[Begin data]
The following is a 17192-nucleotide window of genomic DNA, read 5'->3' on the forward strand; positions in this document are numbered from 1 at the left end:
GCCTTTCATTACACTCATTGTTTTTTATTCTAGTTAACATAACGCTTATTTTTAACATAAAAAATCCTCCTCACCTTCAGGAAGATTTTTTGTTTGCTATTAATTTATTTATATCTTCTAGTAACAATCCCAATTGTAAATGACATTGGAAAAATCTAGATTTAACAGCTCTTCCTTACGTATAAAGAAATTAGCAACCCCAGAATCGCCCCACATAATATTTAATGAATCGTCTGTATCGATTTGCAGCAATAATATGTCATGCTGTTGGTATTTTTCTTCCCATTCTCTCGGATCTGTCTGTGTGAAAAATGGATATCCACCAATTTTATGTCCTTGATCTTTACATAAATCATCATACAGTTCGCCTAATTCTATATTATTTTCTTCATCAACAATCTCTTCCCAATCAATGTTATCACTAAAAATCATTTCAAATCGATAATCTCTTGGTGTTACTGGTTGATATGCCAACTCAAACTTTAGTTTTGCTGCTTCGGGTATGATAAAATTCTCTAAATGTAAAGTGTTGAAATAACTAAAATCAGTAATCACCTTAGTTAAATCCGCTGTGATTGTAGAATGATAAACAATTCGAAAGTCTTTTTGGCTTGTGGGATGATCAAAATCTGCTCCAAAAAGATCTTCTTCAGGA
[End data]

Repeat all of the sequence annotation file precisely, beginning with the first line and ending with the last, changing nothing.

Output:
The following is a 17192-nucleotide window of genomic DNA, read 5'->3' on the forward strand; positions in this document are numbered from 1 at the left end:
GCCTTTCATTACACTCATTGTTTTTTATTCTAGTTAACATAACGCTTATTTTTAACATAAAAAATCCTCCTCACCTTCAGGAAGATTTTTTGTTTGCTATTAATTTATTTATATCTTCTAGTAACAATCCCAATTGTAAATGACATTGGAAAAATCTAGATTTAACAGCTCTTCCTTACGTATAAAGAAATTAGCAACCCCAGAATCGCCCCACATAATATTTAATGAATCGTCTGTATCGATTTGCAGCAATAATATGTCATGCTGTTGGTATTTTTCTTCCCATTCTCTCGGATCTGTCTGTGTGAAAAATGGATATCCACCAATTTTATGTCCTTGATCTTTACATAAATCATCATACAGTTCGCCTAATTCTATATTATTTTCTTCATCAACAATCTCTTCCCAATCAATGTTATCACTAAAAATCATTTCAAATCGATAATCTCTTGGTGTTACTGGTTGATATGCCAACTCAAACTTTAGTTTTGCTGCTTCGGGTATGATAAAATTCTCTAAATGTAAAGTGTTGAAATAACTAAAATCAGTAATCACCTTAGTTAAATCCGCTGTGATTGTAGAATGATAAACAATTCGAAAGTCTTTTTGGCTTGTGGGATGATCAAAATCTGCTCCAAAAAGATCTTCTTCAGGA